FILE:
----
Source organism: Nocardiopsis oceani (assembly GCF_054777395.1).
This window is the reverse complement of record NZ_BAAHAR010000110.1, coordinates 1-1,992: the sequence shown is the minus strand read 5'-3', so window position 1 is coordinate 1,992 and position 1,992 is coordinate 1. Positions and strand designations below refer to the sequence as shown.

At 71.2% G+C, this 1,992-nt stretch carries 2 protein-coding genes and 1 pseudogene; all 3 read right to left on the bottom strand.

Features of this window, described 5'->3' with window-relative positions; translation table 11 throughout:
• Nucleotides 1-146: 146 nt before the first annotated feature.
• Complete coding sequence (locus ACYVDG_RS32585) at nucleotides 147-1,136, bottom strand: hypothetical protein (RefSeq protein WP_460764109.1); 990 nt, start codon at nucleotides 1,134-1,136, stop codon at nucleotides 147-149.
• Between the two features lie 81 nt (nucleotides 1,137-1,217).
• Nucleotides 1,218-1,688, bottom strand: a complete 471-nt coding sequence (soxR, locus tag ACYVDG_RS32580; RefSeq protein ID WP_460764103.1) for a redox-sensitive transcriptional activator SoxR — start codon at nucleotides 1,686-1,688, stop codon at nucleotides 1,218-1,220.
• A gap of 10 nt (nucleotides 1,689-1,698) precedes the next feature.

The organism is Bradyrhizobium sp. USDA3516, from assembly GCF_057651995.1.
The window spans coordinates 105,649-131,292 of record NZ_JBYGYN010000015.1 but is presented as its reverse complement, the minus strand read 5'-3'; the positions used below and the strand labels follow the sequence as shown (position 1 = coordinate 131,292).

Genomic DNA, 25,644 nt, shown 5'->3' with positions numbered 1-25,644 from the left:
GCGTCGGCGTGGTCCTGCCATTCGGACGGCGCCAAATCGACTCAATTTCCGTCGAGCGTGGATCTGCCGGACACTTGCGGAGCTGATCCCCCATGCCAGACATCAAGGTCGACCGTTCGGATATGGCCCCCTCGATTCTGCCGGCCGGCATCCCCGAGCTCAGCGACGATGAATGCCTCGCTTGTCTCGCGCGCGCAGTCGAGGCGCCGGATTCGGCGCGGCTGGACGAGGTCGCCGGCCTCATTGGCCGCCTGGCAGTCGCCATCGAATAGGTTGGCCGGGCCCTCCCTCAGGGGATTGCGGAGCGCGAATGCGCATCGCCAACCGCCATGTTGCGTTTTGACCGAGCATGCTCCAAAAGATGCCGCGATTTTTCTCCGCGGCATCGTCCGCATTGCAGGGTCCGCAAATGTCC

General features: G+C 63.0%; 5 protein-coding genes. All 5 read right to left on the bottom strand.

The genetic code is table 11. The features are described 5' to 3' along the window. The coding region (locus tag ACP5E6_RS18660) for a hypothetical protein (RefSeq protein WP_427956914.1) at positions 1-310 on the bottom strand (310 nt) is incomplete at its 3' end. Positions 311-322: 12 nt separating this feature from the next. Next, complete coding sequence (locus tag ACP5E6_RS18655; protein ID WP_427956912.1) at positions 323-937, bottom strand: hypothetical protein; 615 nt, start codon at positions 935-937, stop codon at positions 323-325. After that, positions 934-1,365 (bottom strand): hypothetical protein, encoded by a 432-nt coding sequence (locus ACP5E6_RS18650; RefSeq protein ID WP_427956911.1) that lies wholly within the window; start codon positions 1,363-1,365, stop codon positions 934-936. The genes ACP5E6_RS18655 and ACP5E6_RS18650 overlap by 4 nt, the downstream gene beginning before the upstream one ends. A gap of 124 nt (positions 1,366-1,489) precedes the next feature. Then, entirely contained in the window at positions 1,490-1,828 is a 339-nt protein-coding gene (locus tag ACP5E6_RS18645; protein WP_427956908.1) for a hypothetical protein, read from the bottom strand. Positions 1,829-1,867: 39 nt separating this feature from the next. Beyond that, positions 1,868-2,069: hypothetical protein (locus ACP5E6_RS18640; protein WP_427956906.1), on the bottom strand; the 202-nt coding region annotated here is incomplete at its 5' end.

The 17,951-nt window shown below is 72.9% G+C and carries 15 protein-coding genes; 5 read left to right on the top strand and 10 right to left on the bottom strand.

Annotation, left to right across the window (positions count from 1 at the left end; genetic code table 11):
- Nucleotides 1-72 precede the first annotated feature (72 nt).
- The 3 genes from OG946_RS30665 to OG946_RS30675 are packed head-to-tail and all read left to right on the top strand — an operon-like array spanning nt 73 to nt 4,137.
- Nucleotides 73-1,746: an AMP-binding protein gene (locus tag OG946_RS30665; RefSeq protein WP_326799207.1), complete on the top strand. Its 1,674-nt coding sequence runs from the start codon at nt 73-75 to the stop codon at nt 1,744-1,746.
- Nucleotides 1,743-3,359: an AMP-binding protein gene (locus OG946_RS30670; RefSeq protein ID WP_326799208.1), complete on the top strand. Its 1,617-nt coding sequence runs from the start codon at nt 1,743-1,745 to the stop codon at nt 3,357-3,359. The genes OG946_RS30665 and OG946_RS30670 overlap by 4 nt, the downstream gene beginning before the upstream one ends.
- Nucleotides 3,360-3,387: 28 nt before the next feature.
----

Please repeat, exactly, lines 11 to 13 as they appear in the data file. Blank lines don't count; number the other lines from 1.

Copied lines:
The window spans coordinates 105,649-131,292 of record NZ_JBYGYN010000015.1 but is presented as its reverse complement, the minus strand read 5'-3'; the positions used below and the strand labels follow the sequence as shown (position 1 = coordinate 131,292).

Genomic DNA, 25,644 nt, shown 5'->3' with positions numbered 1-25,644 from the left:
GCGTCGGCGTGGTCCTGCCATTCGGACGGCGCCAAATCGACTCAATTTCCGTCGAGCGTGGATCTGCCGGACACTTGCGGAGCTGATCCCCCATGCCAGACATCAAGGTCGACCGTTCGGATATGGCCCCCTCGATTCTGCCGGCCGGCATCCCCGAGCTCAGCGACGATGAATGCCTCGCTTGTCTCGCGCGCGCAGTCGAGGCGCCGGATTCGGCGCGGCTGGACGAGGTCGCCGGCCTCATTGGCCGCCTGGCAGTCGCCATCGAATAGGTTGGCCGGGCCCTCCCTCAGGGGATTGCGGAGCGCGAATGCGCATCGCCAACCGCCATGTTGCGTTTTGACCGAGCATGCTCCAAAAGATGCCGCGATTTTTCTCCGCGGCATCGTCCGCATTGCAGGGTCCGCAAATGTCC